I think one of the things that makes professional photographers more "fluid" or "visually efficient problem solvers" is the fact that they shoot much more, and much more often than most hobbyist shooters. A case in point is my work this week. I did a fast moving event on Tues. which required using on-camera flash. I tried to use all my little tricks (learned over several decades) to make the lighting work without the telltale artifacts of direct flash. I did a lot of bouncing from walls and ceilings. I shot all the speakers on the stage using the available light which required balancing to the color temperature of the stage lighting, and the process made me pay attention to the inevitable compromise between using higher ISO and getting too much noise in the files. In the course of two and a half hours I shot about 600 shots which I edited down that evening to about 400. Looking through showed me immediately how well I was doing with all the technical juggling required for event work.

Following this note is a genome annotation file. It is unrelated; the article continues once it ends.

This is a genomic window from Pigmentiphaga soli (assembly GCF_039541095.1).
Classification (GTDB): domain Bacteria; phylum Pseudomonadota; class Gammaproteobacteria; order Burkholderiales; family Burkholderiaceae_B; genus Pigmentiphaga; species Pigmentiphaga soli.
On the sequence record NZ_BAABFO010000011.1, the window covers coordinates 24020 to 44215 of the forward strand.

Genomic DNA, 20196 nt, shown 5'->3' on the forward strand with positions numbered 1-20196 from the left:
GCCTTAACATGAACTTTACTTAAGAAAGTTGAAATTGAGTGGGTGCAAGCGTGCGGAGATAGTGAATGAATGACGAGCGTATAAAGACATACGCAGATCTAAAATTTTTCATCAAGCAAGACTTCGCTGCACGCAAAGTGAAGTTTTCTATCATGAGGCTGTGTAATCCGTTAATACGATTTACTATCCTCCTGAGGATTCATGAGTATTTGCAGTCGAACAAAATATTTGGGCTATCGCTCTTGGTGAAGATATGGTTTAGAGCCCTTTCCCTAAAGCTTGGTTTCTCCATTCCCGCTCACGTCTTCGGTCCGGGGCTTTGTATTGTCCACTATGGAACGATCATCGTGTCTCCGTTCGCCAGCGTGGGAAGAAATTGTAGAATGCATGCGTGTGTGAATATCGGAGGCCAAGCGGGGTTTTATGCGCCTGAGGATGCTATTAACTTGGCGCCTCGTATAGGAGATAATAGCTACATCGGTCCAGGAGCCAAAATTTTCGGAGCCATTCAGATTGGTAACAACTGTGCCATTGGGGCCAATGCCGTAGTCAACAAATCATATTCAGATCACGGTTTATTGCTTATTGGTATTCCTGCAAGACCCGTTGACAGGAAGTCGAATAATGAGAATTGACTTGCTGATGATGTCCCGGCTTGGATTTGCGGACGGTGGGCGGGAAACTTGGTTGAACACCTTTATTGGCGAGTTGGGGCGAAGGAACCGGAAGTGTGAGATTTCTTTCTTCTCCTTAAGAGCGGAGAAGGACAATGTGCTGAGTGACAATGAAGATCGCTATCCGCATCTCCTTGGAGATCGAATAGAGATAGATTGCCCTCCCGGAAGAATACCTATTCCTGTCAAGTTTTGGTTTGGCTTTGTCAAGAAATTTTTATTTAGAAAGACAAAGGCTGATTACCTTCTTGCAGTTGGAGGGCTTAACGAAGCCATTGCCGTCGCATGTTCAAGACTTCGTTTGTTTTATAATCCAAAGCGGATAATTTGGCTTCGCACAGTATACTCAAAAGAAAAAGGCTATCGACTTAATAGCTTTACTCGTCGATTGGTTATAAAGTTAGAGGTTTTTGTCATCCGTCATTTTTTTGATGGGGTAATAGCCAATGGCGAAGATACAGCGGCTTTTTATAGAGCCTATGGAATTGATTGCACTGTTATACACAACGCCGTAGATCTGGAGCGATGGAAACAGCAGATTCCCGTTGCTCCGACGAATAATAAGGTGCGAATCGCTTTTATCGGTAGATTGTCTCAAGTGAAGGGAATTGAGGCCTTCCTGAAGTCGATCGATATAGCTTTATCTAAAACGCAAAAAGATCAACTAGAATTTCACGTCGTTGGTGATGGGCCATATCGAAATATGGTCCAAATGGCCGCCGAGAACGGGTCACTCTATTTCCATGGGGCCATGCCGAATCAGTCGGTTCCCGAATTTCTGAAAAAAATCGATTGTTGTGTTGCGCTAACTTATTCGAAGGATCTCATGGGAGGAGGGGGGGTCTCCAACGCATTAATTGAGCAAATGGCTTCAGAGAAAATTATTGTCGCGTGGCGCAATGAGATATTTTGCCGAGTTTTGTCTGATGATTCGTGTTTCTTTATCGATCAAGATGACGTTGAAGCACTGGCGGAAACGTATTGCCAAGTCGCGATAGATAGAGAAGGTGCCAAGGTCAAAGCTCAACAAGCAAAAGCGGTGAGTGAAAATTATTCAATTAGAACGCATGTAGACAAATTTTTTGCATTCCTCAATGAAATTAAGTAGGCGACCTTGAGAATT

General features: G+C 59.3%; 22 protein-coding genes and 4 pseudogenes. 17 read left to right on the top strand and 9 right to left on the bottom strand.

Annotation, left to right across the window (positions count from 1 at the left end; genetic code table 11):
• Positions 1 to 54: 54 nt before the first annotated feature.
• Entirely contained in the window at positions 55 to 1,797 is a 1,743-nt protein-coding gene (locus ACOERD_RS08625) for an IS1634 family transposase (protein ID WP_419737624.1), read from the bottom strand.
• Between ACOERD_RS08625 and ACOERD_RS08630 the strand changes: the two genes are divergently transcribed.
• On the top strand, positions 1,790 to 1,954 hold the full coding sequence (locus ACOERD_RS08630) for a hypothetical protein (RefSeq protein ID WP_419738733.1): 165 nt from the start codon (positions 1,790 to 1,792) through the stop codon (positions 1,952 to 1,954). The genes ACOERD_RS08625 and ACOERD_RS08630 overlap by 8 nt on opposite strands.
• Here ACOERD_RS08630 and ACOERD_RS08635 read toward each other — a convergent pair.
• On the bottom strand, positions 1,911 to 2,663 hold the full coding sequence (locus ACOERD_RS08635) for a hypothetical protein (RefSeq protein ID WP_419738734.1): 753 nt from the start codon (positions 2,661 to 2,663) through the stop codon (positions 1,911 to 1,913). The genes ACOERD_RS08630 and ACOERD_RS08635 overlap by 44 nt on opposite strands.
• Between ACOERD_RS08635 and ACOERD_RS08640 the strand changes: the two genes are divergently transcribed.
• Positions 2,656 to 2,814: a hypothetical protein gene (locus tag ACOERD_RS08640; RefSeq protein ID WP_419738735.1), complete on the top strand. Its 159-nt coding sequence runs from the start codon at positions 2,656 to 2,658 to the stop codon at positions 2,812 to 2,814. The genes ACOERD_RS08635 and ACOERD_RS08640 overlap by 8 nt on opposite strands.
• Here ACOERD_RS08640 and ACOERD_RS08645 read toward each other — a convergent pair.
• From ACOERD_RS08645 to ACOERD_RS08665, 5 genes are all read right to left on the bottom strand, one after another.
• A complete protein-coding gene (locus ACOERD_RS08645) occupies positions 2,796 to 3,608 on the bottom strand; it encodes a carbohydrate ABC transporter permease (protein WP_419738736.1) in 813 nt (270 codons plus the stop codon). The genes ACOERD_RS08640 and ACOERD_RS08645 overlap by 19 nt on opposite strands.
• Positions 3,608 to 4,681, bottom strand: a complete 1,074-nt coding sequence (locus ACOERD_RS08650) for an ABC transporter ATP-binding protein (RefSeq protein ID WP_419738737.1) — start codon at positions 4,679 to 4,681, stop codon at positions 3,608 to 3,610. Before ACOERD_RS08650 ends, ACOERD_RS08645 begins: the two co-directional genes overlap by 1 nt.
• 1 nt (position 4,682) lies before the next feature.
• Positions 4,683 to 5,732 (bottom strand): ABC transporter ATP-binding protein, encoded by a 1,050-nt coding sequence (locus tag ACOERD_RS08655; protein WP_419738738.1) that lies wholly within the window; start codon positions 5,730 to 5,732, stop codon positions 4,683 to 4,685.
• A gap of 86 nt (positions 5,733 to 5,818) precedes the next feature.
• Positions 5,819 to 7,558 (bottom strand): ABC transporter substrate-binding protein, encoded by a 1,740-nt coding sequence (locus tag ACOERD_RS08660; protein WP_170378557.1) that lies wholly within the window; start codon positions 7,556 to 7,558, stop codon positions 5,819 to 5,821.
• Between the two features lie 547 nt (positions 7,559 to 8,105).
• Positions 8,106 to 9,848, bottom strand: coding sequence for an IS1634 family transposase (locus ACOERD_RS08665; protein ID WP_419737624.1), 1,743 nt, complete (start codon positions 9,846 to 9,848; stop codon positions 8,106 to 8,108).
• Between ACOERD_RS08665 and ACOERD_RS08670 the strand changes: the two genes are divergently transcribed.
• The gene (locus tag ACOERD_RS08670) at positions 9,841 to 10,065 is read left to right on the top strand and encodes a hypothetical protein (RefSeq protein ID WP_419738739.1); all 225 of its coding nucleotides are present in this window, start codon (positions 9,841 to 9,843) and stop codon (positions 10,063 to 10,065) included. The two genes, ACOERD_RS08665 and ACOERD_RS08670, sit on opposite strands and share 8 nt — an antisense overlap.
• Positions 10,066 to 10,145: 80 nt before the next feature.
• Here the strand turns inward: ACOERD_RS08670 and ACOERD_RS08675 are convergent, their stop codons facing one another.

I spent the next day walking around a working factory and shot in a reportage style, using a camera on a tripod but not setting up very many shots. Most were more or less "found." If you shoot and review a thousand images shot over the course of a day you'll quickly see that one angle works better than any other in terms of light. Some actions are too quick to catch with a non-flash rig. If you do use flash this higher volume of on your feet shooting gets you to distill down the best filter pack to use on the flash in order to color balance it with the color of the ambient lights. "Working" a scene for a while nets you a better selection of expressions from camera shy subjects. You need to stop and eat lunch because you need the nutrition to help you keep your focus....
The near constant feedback loop quickly lets you know that you aren't the slow shutter speed, handholding god you thought you were. You also learn that perfectly sharp backgrounds, supplied by advanced image stabilization lenses, don't mean much if the subject movement in the frame makes your main subject unsharp!!!!!!! A lesson I keep learning over and over again. All praise the noble tripod.